Thursday, 11 December 2014

Bei Mir Bistu Scheyn - a Yiddish musical classic

Before the Second World War there were as many as 13 million Yiddish speakers. About 5 million of these were murdered during the Holocaust and following emigration to and assimilation in the USA, the strong preference for Hebrew in Israel and cultural suppression in the former Soviet Union, use of the language continued to decline. More recently, this trend has begun to reverse, primarily due to its use by many Orthodox Jews and to a lesser extent through revived interest in other Jewish communities with classes being available in several major cities. 

Many English speakers will have used yiddish words in their day to day speech, possible without knowing their origin. Schmuck, schlep, nosh, nudge, schmooze all having found their word into daily use. As well as surviving as a spoken language, Yiddish also lives on through music, in particular with Klezmer festivals around the world, celebrating the music and language of the pre- war world. One of the best known songs from the Yiddish cannon is Bei mir bistu scheyn, or To me (or more literally, by meyou are beautiful. 

Written in 1932 for a Yiddish musical comedy, I wish I could, with lyrics by Jacob Jacobs (Born Yakov Yakubovitsch in Hungary in 1904) and music by Sholom Secunda (born in the Russian empire in 1894), the lyrics are a paean to the charms of the singer's beloved who is described as lovely, charming, the only one in the world and more precious than money! It has become one of the most enduring songs of its time with at least 100 known recorded versions. The musical itself was less successful, closing after just one season, perhaps reflecting the original Yiddish version of the show's title which translated to You could live but they won't let you.

That might have been the end of it, if, at least according to legend, one Jennie Grossinger, owner of a hotel in the Catskills had not taught the song to Johnnie and George, two African American performers who had worked at her Grossingers Catskill Resort Hotel. Grossingers was one of many well-knwon hotels in this part of New York State that catered almost exclusively to Jewish guests taking summer and other holiday vacations, providing kosher food, organised activities and entertainment at a time when many hotels in the USA were off limits to Jews. A little later, in 1937, lyricist, songwriter and musician Sammy Cahn heard Johnnie and George perform the song at the Apollo Theatre in Harlem, got his boss to purchase the rights to it and with partner Saul Chaplin re-wrote the song with English lyrics, adding a swing rhythm. Secunda is said to have sold the rights for just $30 which he shared with Jacobs.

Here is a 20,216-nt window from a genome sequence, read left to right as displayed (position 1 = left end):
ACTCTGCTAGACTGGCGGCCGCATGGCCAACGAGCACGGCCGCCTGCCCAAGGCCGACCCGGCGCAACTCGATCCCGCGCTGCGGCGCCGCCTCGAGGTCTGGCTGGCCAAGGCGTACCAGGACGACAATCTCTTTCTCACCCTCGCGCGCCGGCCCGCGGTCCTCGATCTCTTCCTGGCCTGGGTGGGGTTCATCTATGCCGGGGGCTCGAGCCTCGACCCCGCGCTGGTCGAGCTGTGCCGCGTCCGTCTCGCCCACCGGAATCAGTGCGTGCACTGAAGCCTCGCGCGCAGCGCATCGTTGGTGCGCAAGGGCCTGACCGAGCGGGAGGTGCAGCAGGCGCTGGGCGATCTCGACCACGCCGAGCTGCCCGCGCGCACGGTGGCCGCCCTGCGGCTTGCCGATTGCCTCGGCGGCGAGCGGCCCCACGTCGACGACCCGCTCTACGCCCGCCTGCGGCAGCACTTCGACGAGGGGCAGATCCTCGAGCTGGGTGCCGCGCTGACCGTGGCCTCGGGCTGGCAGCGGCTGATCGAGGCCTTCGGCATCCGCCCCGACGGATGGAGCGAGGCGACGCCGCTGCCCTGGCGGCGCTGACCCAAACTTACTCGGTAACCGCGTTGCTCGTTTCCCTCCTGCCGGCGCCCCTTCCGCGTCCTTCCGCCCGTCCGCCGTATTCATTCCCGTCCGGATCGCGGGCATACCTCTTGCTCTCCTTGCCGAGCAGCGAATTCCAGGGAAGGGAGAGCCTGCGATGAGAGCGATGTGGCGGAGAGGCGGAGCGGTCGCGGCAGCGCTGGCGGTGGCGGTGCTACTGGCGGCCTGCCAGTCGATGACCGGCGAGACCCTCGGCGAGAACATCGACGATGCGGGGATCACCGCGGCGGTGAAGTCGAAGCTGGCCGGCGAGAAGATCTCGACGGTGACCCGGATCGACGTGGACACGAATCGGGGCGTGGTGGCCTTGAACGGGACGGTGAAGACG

The rest as they say is history. Cahn persuaded the Andrews Sisters to record the re-worked song in November 1937. It became a worldwide hit and earned them a gold record. Since then it has continued to be a recording favourite with some very big names having put their stamp on it, including Ella Fitzgerald, Judy Garland, June Christy, Glenn Miller, Eydie Gorme and more recently Joss Stone and Bette Midler on her 1914 album, Its The Girls. I love Ella's version (which you can listen to here), with that silky voice and great arrangement and of course the Andrews Sisters version is a classic and widely known. However, my favourite is that of the Barry Sisters, Minnie and Clara, born in the United States to Jewish immigrant parents and popular from the 1940's until the 1970's. Click on the link at the top of this post to hear it. There has also been a Swedish version and a number of Russian songs were put to the musical score in the old Soviet Union whilst it has also been featured in films, TV shows and used as the sound track for various advertisements. I especially like the Shasta root beer advert - It's root beer Mr. Sheyn...

Over the years the song grossed several million dollars in royalties making Secunda and Jacobs' $30 look like a bad deal. However, in 1961, copyright expired and ownership reverted to the songwriters, allowing them to secure proper recompense. Secunda was an interesting character having fled Russia's pogroms, traveled in steerage to the United States and been held briefly at Ellis Island before becoming a noted child chazan. He later studied music and worked in several capacities, included conducting, in New Yorks' Yiddish theatre world, continuing to write songs but never producing work of such popularity as Bei mir bistu scheyn

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